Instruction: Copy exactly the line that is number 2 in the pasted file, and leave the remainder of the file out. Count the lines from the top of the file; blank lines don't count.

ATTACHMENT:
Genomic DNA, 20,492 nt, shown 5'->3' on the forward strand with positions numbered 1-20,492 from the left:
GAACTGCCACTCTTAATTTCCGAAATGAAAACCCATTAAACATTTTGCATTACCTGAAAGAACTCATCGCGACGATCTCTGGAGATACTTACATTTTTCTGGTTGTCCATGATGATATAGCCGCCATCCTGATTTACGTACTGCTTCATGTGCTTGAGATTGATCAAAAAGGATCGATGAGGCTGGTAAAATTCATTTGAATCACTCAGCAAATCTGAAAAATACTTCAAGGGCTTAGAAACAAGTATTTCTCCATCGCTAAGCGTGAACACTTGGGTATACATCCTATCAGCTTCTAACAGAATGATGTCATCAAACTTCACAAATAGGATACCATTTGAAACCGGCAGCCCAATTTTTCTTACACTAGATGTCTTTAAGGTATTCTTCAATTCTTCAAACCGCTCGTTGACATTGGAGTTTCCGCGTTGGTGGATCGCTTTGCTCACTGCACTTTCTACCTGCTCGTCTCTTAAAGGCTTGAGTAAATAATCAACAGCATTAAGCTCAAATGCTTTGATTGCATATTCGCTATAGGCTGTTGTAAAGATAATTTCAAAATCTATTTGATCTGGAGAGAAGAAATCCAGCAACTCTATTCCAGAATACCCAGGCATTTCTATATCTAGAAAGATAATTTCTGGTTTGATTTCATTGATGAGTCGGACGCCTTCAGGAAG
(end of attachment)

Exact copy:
GAACTGCCACTCTTAATTTCCGAAATGAAAACCCATTAAACATTTTGCATTACCTGAAAGAACTCATCGCGACGATCTCTGGAGATACTTACATTTTTCTGGTTGTCCATGATGATATAGCCGCCATCCTGATTTACGTACTGCTTCATGTGCTTGAGATTGATCAAAAAGGATCGATGAGGCTGGTAAAATTCATTTGAATCACTCAGCAAATCTGAAAAATACTTCAAGGGCTTAGAAACAAGTATTTCTCCATCGCTAAGCGTGAACACTTGGGTATACATCCTATCAGCTTCTAACAGAATGATGTCATCAAACTTCACAAATAGGATACCATTTGAAACCGGCAGCCCAATTTTTCTTACACTAGATGTCTTTAAGGTATTCTTCAATTCTTCAAACCGCTCGTTGACATTGGAGTTTCCGCGTTGGTGGATCGCTTTGCTCACTGCACTTTCTACCTGCTCGTCTCTTAAAGGCTTGAGTAAATAATCAACAGCATTAAGCTCAAATGCTTTGATTGCATATTCGCTATAGGCTGTTGTAAAGATAATTTCAAAATCTATTTGATCTGGAGAGAAGAAATCCAGCAACTCTATTCCAGAATACCCAGGCATTTCTATATCTAGAAAGATAATTTCTGGTTTGATTTCATTGATGAGTCGGACGCCTTCAGGAAG